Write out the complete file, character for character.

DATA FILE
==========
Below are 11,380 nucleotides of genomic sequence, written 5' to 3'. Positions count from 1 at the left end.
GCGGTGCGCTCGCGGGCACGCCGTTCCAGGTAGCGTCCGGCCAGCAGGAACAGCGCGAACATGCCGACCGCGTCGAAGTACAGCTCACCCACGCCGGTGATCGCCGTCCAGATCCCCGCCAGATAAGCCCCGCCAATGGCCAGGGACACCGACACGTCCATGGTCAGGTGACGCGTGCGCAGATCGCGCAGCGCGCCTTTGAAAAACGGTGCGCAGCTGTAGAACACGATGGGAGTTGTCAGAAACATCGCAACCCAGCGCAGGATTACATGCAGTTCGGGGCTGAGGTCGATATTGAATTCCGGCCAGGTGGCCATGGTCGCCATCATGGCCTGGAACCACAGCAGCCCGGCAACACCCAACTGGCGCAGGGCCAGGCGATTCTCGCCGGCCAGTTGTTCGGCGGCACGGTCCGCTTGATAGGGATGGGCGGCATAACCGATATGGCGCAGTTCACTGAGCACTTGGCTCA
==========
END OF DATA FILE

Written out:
Below are 11,380 nucleotides of genomic sequence, written 5' to 3'. Positions count from 1 at the left end.
GCGGTGCGCTCGCGGGCACGCCGTTCCAGGTAGCGTCCGGCCAGCAGGAACAGCGCGAACATGCCGACCGCGTCGAAGTACAGCTCACCCACGCCGGTGATCGCCGTCCAGATCCCCGCCAGATAAGCCCCGCCAATGGCCAGGGACACCGACACGTCCATGGTCAGGTGACGCGTGCGCAGATCGCGCAGCGCGCCTTTGAAAAACGGTGCGCAGCTGTAGAACACGATGGGAGTTGTCAGAAACATCGCAACCCAGCGCAGGATTACATGCAGTTCGGGGCTGAGGTCGATATTGAATTCCGGCCAGGTGGCCATGGTCGCCATCATGGCCTGGAACCACAGCAGCCCGGCAACACCCAACTGGCGCAGGGCCAGGCGATTCTCGCCGGCCAGTTGTTCGGCGGCACGGTCCGCTTGATAGGGATGGGCGGCATAACCGATATGGCGCAGTTCACTGAGCACTTGGCTCA